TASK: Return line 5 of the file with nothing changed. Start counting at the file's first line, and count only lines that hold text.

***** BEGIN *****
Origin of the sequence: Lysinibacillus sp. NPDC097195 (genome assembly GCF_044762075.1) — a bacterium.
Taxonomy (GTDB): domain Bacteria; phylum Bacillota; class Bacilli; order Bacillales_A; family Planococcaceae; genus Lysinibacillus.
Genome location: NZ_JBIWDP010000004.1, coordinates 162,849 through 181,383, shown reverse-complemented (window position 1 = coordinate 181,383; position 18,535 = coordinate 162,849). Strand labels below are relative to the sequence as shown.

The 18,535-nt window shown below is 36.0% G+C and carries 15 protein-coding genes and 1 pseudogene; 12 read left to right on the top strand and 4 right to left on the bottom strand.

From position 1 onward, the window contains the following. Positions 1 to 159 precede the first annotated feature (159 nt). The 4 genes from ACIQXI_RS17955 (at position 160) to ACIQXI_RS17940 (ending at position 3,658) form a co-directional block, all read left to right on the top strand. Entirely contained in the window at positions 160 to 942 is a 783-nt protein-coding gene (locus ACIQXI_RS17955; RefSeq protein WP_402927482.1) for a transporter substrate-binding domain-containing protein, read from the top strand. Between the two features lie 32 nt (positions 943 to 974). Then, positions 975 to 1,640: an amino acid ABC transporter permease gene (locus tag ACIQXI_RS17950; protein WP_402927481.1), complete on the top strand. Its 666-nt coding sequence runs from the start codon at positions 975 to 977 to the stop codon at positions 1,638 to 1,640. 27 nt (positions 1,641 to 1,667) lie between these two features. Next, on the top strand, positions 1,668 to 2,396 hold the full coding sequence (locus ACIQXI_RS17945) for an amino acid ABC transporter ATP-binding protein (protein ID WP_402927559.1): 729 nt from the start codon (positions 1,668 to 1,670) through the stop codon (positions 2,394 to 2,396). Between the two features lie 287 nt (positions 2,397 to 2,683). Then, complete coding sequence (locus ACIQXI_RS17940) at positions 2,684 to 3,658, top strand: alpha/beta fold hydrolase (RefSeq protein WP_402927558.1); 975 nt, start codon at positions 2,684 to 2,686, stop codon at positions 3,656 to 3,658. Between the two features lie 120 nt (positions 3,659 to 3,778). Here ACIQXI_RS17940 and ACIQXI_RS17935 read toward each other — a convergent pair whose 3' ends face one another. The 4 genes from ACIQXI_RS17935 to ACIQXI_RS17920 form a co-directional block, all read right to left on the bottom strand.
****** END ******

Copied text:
From position 1 onward, the window contains the following. Positions 1 to 159 precede the first annotated feature (159 nt). The 4 genes from ACIQXI_RS17955 (at position 160) to ACIQXI_RS17940 (ending at position 3,658) form a co-directional block, all read left to right on the top strand. Entirely contained in the window at positions 160 to 942 is a 783-nt protein-coding gene (locus ACIQXI_RS17955; RefSeq protein WP_402927482.1) for a transporter substrate-binding domain-containing protein, read from the top strand. Between the two features lie 32 nt (positions 943 to 974). Then, positions 975 to 1,640: an amino acid ABC transporter permease gene (locus tag ACIQXI_RS17950; protein WP_402927481.1), complete on the top strand. Its 666-nt coding sequence runs from the start codon at positions 975 to 977 to the stop codon at positions 1,638 to 1,640. 27 nt (positions 1,641 to 1,667) lie between these two features. Next, on the top strand, positions 1,668 to 2,396 hold the full coding sequence (locus ACIQXI_RS17945) for an amino acid ABC transporter ATP-binding protein (protein ID WP_402927559.1): 729 nt from the start codon (positions 1,668 to 1,670) through the stop codon (positions 2,394 to 2,396). Between the two features lie 287 nt (positions 2,397 to 2,683). Then, complete coding sequence (locus ACIQXI_RS17940) at positions 2,684 to 3,658, top strand: alpha/beta fold hydrolase (RefSeq protein WP_402927558.1); 975 nt, start codon at positions 2,684 to 2,686, stop codon at positions 3,656 to 3,658. Between the two features lie 120 nt (positions 3,659 to 3,778). Here ACIQXI_RS17940 and ACIQXI_RS17935 read toward each other — a convergent pair whose 3' ends face one another. The 4 genes from ACIQXI_RS17935 to ACIQXI_RS17920 form a co-directional block, all read right to left on the bottom strand.